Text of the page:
Timboon Demons signs hoard of home-grown talents to fill the void left by Angus Robertson, Nick Robertson and Rob Jewell

IN: Timboon Demons' Ben Newey kicks 
the ball long into the forward line. 
Picture: Morgan Hancock
IN: Timboon Demons' Ben Newey kicks the ball long into the forward line. Picture: Morgan Hancock

BEATEN semi-finalist Timboon Demons has targeted several home-grown talents to fill the void left by a vital departing trio.

Forward Angus Robertson headlines four exits from Timboon – with brother Nick and Melbourne-based defender Robb Jewell all departing for home club Finley.

Midfielder James Faulkner has also lodged a clearance for Victorian Amateur Football Association outfit Albert Park.

But coach Mick Hunt revealed about 10 new faces had arrived at the club and expected the players – all of which have strong links with Timboon – to deliver.

“Angus, Nick and Robb went back because Finley was struggling a bit and was on its last legs,” he said.

“They were down in Melbourne doing uni and I think they saw what we’ve done as a club – because two years ago we were dwindling and battling a bit.

“That was one thing we made a point of when we recruited those boys. We told them the community was really involved and behind the club – and I think it might have rubbed off on them.

“They’ll be down again to watch us and I’ll head up to watch them play when we have the bye. We have a good relationship with them as a club.”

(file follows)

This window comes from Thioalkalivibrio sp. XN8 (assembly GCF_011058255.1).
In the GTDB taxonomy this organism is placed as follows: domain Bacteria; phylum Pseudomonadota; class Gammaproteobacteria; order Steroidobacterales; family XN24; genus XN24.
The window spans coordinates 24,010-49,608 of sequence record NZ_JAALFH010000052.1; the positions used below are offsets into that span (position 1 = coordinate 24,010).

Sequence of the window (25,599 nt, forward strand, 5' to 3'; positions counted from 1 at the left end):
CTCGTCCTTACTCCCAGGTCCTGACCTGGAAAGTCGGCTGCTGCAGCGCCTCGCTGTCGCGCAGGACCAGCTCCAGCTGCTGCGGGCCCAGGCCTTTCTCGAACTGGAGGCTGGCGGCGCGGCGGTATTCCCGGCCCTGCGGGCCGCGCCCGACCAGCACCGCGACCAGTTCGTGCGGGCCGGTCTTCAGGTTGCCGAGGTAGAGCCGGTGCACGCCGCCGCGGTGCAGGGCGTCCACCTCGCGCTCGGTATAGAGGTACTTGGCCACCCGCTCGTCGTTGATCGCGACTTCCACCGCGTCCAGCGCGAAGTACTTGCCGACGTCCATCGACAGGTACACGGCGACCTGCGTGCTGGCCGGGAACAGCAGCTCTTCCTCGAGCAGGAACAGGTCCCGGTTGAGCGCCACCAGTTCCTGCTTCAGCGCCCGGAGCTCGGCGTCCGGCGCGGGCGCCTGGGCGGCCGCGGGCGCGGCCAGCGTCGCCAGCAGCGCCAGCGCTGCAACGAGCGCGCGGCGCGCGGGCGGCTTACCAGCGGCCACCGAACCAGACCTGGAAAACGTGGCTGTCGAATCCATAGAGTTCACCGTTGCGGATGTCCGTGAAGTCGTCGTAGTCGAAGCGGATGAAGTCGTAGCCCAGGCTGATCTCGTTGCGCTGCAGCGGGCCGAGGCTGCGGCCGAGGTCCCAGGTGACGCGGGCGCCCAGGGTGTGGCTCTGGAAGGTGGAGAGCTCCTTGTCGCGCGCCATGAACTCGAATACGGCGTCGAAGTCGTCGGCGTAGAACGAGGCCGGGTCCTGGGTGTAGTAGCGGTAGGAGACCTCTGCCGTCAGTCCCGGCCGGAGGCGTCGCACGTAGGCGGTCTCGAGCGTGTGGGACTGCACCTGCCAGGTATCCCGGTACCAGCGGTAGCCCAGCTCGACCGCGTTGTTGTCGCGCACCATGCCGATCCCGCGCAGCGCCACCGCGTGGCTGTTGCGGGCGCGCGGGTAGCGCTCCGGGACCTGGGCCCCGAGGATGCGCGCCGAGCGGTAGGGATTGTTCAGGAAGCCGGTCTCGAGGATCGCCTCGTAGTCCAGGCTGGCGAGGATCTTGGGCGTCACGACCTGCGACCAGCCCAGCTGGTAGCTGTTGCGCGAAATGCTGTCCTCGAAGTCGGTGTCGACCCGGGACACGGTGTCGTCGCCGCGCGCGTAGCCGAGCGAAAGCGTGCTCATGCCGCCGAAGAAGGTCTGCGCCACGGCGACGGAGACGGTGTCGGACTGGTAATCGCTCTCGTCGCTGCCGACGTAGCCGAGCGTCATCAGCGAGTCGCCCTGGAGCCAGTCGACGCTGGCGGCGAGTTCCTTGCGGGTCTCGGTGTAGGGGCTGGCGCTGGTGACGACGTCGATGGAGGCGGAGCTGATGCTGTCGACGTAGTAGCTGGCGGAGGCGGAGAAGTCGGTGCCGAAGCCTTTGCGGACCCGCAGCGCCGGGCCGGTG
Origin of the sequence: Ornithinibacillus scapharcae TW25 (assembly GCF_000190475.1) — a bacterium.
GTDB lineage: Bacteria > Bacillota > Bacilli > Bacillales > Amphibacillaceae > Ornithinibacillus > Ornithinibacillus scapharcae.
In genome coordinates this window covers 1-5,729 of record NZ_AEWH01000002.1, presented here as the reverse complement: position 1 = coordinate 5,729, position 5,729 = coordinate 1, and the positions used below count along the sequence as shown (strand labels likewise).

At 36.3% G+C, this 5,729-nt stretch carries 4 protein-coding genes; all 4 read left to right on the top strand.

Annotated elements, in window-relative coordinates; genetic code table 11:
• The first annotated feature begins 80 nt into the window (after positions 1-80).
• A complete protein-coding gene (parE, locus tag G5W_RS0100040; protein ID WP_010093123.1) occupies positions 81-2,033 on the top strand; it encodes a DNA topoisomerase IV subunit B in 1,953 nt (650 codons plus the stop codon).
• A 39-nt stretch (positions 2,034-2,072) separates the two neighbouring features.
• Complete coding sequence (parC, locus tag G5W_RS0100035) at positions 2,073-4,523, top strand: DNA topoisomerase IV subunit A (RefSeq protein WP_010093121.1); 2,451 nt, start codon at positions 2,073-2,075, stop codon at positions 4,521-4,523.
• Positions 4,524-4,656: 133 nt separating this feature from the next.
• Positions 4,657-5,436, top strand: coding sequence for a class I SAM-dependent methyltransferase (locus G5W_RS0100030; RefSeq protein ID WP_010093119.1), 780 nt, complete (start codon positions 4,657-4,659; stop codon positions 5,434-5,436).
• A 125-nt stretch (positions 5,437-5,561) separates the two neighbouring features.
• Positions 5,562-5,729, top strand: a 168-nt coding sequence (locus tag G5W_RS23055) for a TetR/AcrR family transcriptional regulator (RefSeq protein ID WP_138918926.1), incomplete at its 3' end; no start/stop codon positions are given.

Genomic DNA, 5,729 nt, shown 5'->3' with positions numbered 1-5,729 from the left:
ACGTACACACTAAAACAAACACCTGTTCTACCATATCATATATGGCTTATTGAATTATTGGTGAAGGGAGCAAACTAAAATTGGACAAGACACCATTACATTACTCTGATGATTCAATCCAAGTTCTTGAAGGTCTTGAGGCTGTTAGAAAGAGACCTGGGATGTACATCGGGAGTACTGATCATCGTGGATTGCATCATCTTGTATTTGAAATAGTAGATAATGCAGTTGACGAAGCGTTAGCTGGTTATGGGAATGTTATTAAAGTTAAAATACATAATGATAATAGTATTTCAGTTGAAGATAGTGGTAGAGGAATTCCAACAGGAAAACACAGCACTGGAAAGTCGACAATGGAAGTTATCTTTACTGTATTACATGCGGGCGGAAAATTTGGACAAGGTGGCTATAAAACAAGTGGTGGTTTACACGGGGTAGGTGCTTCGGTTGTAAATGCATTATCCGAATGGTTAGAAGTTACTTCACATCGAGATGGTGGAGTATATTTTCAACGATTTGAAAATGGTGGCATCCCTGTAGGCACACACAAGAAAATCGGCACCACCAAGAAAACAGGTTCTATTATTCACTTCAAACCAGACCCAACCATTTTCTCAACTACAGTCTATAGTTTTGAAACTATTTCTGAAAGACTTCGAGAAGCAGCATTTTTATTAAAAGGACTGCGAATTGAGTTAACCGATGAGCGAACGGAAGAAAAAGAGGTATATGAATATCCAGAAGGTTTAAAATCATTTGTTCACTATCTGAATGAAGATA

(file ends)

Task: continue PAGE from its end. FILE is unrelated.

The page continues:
Hunt – in his second stint as senior coach – said onballer Andy Hargreaves was tipped to return to action after missing 2017 with a knee complaint.

Sam Negrello has crossed from Panmure to Timboon Demons for 2018.

Sam Negrello has crossed from Panmure to Timboon Demons for 2018.

He said Hayden Mitchell, Sam Negrello, Ben Harding, Damian Wynd, Kris Ward, Ben Bacon and Cam Mitchell all loomed as important senior players.

Hunt said his men were almost one month into their pre-season and hadn’t been tempted to start earlier.

“We still have six or seven weeks until our first game. I don’t like the idea of training all summer long,” he said.

“I say to the boys that there are three things you need to look at – family life, work life and your footy life. Your priorities have to be right.

“At District league or even Hampden league level, football should never be in front of family life. It’s about finding that happy medium.

“The players know if they want to play finals football, they have a job to keep themselves reasonably fit over the summer months.”

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